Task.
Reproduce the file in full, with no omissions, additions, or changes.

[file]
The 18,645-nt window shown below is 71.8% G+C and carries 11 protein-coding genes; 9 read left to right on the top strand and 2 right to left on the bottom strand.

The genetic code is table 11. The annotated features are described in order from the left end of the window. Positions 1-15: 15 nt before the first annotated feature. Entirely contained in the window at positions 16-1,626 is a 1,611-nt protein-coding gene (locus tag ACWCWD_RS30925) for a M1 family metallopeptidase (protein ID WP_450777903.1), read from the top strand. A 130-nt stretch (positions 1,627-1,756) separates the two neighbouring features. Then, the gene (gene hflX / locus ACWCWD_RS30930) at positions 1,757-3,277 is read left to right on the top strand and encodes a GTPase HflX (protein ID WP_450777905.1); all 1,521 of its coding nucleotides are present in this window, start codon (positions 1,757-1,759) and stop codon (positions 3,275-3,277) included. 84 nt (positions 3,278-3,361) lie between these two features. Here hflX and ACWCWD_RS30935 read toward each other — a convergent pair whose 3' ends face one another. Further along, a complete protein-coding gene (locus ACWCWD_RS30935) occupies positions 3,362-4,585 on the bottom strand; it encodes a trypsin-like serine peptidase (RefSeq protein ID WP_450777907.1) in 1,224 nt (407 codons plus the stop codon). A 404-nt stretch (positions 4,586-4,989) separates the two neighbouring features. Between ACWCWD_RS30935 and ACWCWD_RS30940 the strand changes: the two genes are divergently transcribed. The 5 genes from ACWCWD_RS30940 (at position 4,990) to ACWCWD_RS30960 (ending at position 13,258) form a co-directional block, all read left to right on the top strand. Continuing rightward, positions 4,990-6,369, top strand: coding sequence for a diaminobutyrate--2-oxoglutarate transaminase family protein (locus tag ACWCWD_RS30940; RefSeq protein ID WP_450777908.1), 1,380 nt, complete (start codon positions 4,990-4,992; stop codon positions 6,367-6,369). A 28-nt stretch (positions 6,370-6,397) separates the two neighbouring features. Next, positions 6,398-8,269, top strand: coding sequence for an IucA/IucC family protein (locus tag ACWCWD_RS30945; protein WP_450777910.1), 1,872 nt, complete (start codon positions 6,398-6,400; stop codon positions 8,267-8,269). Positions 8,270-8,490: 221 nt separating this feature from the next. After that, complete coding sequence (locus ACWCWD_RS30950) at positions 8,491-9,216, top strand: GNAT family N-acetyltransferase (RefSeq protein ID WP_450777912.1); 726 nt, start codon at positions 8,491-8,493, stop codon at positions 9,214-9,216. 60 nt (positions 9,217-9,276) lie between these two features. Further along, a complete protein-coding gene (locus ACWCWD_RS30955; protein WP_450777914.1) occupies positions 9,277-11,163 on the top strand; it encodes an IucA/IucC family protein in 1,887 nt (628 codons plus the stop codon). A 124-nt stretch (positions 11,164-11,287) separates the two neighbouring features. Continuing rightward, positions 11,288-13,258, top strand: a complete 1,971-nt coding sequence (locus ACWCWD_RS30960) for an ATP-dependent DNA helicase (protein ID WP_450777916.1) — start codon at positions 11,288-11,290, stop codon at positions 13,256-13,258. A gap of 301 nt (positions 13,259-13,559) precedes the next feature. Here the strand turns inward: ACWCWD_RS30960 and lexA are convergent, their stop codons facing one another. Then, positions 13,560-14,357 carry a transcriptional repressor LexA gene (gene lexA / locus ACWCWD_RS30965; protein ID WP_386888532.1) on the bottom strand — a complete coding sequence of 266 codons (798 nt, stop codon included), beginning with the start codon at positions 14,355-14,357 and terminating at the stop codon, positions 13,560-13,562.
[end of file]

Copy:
The 18,645-nt window shown below is 71.8% G+C and carries 11 protein-coding genes; 9 read left to right on the top strand and 2 right to left on the bottom strand.

The genetic code is table 11. The annotated features are described in order from the left end of the window. Positions 1-15: 15 nt before the first annotated feature. Entirely contained in the window at positions 16-1,626 is a 1,611-nt protein-coding gene (locus tag ACWCWD_RS30925) for a M1 family metallopeptidase (protein ID WP_450777903.1), read from the top strand. A 130-nt stretch (positions 1,627-1,756) separates the two neighbouring features. Then, the gene (gene hflX / locus ACWCWD_RS30930) at positions 1,757-3,277 is read left to right on the top strand and encodes a GTPase HflX (protein ID WP_450777905.1); all 1,521 of its coding nucleotides are present in this window, start codon (positions 1,757-1,759) and stop codon (positions 3,275-3,277) included. 84 nt (positions 3,278-3,361) lie between these two features. Here hflX and ACWCWD_RS30935 read toward each other — a convergent pair whose 3' ends face one another. Further along, a complete protein-coding gene (locus ACWCWD_RS30935) occupies positions 3,362-4,585 on the bottom strand; it encodes a trypsin-like serine peptidase (RefSeq protein ID WP_450777907.1) in 1,224 nt (407 codons plus the stop codon). A 404-nt stretch (positions 4,586-4,989) separates the two neighbouring features. Between ACWCWD_RS30935 and ACWCWD_RS30940 the strand changes: the two genes are divergently transcribed. The 5 genes from ACWCWD_RS30940 (at position 4,990) to ACWCWD_RS30960 (ending at position 13,258) form a co-directional block, all read left to right on the top strand. Continuing rightward, positions 4,990-6,369, top strand: coding sequence for a diaminobutyrate--2-oxoglutarate transaminase family protein (locus tag ACWCWD_RS30940; RefSeq protein ID WP_450777908.1), 1,380 nt, complete (start codon positions 4,990-4,992; stop codon positions 6,367-6,369). A 28-nt stretch (positions 6,370-6,397) separates the two neighbouring features. Next, positions 6,398-8,269, top strand: coding sequence for an IucA/IucC family protein (locus tag ACWCWD_RS30945; protein WP_450777910.1), 1,872 nt, complete (start codon positions 6,398-6,400; stop codon positions 8,267-8,269). Positions 8,270-8,490: 221 nt separating this feature from the next. After that, complete coding sequence (locus ACWCWD_RS30950) at positions 8,491-9,216, top strand: GNAT family N-acetyltransferase (RefSeq protein ID WP_450777912.1); 726 nt, start codon at positions 8,491-8,493, stop codon at positions 9,214-9,216. 60 nt (positions 9,217-9,276) lie between these two features. Further along, a complete protein-coding gene (locus ACWCWD_RS30955; protein WP_450777914.1) occupies positions 9,277-11,163 on the top strand; it encodes an IucA/IucC family protein in 1,887 nt (628 codons plus the stop codon). A 124-nt stretch (positions 11,164-11,287) separates the two neighbouring features. Continuing rightward, positions 11,288-13,258, top strand: a complete 1,971-nt coding sequence (locus ACWCWD_RS30960) for an ATP-dependent DNA helicase (protein ID WP_450777916.1) — start codon at positions 11,288-11,290, stop codon at positions 13,256-13,258. A gap of 301 nt (positions 13,259-13,559) precedes the next feature. Here the strand turns inward: ACWCWD_RS30960 and lexA are convergent, their stop codons facing one another. Then, positions 13,560-14,357 carry a transcriptional repressor LexA gene (gene lexA / locus ACWCWD_RS30965; protein ID WP_386888532.1) on the bottom strand — a complete coding sequence of 266 codons (798 nt, stop codon included), beginning with the start codon at positions 14,355-14,357 and terminating at the stop codon, positions 13,560-13,562.